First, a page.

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The Cultural Afterparty of Maidan

by

Creative intelligentsia has always been a social stratum which effectively serves the ruling class but tries to preserve a semblance of independence. So in the current situation in Ukraine, it is no surprise to see the proliferation of pro-war art exhibitions, hundreds of patriotic videos, dozens of bands singing vulgar songs about the leader of the neighbor state of Russia, and performers who see the main problem of the country being Lenin monuments and who stage “performances” by burning his works. In this article, we look at small part of this insanity.

Huge numbers of Ukrainian so-called “creative middle classes” were jumping up and down on Maidan Square chanting “Whoever is not jumping is a ‘moskal’ [derogatory term for a Russian] in the company of ultra-right militants. But playing at revolution and counterculture very quickly turned into backing the most reactionary tendencies of the new authorities. The transition from quantity to quality became obvious after the exhibition ‘Beware of Russians’ was presented in April 2014 at the Modern Art Center M17 in Kyiv. “Russians” sporting St. George ribbons were placed in zoo cages with signs attached to the cages saying “Do not feed”. The “Russians” were drinking vodka, playing balalaikas, honoring Putin and threatening visitors.

It is possible to find in any country such idiots as those who staged this exhibition. The most important thing to note is whether such conduct is supported by the state and what is the reaction of the society to such actions. Ukrainian media provided good feedback from the exhibition. A significant number of the ‘denizens of culture’ who attended it supported the exhibition. This was quite a telling fact.

Half a year later, the exhibition ‘Top 100 of the best patriotic posters‘ became a direct continuation of this dehumanizing tendency. The vulgar posters on display were often just adaptations of posters from bygone eras, with slogans adapted to the present day. So we saw, ‘Don’t pass it by, kill a ‘colorad!’ [1] and ‘Vata has no right to speak‘. [2]. Other themes present were sexism (in adapted pin-up pictures), anticommunism, clericalism, and pro-war propaganda.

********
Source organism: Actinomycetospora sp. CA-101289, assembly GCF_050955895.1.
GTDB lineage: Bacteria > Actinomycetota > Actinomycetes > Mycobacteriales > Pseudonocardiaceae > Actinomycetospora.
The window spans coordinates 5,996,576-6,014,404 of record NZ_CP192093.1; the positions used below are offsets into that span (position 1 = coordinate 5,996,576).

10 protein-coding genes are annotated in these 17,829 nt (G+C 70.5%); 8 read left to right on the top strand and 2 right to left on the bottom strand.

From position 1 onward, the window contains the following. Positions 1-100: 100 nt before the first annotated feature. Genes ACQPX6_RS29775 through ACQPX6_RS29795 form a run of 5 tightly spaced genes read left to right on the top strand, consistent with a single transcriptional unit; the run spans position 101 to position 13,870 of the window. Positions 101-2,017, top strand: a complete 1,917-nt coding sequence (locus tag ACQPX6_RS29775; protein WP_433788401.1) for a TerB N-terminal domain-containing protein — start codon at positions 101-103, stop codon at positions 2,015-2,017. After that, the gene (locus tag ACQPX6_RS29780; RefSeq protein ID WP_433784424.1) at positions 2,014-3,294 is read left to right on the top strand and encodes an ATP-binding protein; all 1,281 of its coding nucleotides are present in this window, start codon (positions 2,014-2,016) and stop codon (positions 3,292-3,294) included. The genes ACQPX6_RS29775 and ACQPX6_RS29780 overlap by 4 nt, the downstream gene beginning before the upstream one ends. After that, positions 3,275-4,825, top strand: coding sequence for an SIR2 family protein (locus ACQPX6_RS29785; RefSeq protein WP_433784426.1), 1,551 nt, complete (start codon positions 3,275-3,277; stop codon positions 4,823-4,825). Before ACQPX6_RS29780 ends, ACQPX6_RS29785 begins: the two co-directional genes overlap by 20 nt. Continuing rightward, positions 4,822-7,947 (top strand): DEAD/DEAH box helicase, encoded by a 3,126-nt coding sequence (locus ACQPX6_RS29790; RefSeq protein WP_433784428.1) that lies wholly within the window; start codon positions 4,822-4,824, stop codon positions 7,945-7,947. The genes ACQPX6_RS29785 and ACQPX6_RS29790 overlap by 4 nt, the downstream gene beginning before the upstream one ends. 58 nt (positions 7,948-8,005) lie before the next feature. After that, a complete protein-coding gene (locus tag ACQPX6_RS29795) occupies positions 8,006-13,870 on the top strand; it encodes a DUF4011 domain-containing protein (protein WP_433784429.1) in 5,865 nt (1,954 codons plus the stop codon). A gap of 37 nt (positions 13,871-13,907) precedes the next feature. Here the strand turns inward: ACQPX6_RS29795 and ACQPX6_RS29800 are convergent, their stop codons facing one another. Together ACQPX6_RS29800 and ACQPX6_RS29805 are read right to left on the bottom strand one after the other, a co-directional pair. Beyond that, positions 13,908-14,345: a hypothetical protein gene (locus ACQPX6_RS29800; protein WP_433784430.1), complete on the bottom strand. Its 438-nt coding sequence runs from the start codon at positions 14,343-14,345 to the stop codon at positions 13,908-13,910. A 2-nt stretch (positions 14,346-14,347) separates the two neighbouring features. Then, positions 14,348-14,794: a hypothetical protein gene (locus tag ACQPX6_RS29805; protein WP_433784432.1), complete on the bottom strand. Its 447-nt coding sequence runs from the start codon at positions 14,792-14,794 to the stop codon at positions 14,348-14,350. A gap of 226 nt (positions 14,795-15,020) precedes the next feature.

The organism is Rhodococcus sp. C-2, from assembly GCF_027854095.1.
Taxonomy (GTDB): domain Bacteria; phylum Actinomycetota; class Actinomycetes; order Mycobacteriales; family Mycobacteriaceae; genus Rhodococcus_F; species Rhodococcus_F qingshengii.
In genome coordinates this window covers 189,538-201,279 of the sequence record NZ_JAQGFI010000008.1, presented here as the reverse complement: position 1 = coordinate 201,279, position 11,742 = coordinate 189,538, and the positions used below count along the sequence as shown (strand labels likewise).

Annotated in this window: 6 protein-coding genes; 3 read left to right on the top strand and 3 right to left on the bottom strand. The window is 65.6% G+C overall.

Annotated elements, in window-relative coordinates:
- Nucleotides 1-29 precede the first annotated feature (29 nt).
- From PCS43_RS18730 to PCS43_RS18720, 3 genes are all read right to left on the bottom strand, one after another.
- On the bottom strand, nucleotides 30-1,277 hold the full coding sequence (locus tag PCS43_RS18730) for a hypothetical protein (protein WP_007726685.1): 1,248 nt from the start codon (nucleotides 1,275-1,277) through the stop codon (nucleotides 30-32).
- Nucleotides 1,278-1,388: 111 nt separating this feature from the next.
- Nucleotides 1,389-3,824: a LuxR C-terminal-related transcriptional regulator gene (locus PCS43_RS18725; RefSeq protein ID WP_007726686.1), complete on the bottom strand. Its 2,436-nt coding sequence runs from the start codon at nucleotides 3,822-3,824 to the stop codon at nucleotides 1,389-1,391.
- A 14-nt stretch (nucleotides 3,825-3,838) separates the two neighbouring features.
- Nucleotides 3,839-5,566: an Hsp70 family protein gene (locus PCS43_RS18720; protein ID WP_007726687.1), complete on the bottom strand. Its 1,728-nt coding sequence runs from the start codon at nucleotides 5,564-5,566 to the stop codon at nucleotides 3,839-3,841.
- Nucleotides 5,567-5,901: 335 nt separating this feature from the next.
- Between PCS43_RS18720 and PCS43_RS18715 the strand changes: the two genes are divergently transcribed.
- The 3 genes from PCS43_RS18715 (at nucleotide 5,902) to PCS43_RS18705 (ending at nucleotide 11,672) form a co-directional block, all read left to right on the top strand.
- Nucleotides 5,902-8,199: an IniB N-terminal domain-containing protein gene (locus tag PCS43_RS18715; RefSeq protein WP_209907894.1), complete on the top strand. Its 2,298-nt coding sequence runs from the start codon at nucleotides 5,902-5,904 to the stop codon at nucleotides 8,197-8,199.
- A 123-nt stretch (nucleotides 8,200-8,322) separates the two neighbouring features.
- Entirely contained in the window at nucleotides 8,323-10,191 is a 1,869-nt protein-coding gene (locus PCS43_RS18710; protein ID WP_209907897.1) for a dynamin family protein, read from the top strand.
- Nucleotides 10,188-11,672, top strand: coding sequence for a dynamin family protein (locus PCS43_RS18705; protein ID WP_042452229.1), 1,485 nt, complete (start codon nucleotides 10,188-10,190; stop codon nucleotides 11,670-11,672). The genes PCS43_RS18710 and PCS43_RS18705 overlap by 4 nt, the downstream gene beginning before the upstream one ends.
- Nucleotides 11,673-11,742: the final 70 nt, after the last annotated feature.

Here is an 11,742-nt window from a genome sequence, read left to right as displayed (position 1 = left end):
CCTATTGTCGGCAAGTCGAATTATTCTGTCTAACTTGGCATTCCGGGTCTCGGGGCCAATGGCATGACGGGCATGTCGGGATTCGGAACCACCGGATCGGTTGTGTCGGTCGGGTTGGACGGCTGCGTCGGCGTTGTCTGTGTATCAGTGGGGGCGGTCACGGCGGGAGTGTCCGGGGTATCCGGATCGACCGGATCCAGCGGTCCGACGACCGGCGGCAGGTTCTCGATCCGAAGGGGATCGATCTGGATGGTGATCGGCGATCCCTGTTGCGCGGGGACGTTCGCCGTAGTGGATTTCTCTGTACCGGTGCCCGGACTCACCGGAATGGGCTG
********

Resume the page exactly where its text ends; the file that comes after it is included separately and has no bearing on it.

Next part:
The exposition ‘Goddess of War’ in Kharkiv presented panel images titled ‘Dogs of the DPR’, portraying dead bodies of members of the defense forces of Donetsk and Donbas.

Openly fascist cartoons about ‘vatniks’ (see footnote 2) by Irena Karpa (Ukrainian writer and musician) portrayed the Donbas population as subhumans. The xenophobic message of the cartoons was clear, even without translation. Not to speak of the utterly failed and banal artistic content of the effort. But all that didn’t stop the cartoons from being shown on the Ukrainian central television channel Inter and being welcomed by the chauvinist part of society.

During the last year, Ukrainian ‘art workers’ have actively dehumanized any opponent to the current political authorities. The derogatory terms ‘vatniks’ and ‘colorads’ resemble the die Untermenschen (‘sub-humans’) of the Third Reich or the ‘cockroaches’ label given to the Tutsi people massacred in Rwanda. (In March 1945, the magazine of the U.S. Marine Corps called the Japanese people “Japanese lice” (louseous japanicas). In the same month, 67 Japanese cities were bombed with fire-bombs. Later, Hiroshima and Nagasaki suffered nuclear bombs.[3])

After such ‘art’ exhibitions in the months following the triumph of Euromaidan, it’s not surprising to recall that just one week after ‘Beware of Russians’ exhibition, on May 2, the Ukrainian ultra-right burned alive some oppositionists in the Odessa Trade-Union House.

Neither the artists involved in these macabre displays nor the consumers of their products seem to understand clearly what they have gotten themselves drawn into. Such radical metamorphosis in the behavior of the seemingly “creative and, intelligent” class of people could be predicted, but the threat of cultural nationalism was underestimated by many people on the anti-fascist side. The cultural nationalism appeared primarily ‘nationalist’ and not ‘cultural’, rather expansive than protective.

A few words should be said about Serhiy Zhadan – a writer and poet, famous in both Ukraine and Russia. Despite his support to Maidan, his glorification of the so called Anti-Terrorist Operation (ATO), and his participation in attempts to demolish Lenin’s monument in Kharkiv (and this is not a complete list of his activity), some people who still call themselves the “Ukrainian left”, like the small, liberal sect Left Opposition or the national-anarchists of the Autonomous Workers’ Union, tolerate Zhadan or consider him an ally because they would like to be ‘trendy’ and be “liked” by some circles of Kiev elitist closed groups.

We can talk for a long time about the metastasis and regress of Ukrainian culture. Putrefaction is a colorful process, accompanied by multiple miasmas. But the general judgment remains the same – putrefaction is an immediate consequence of death.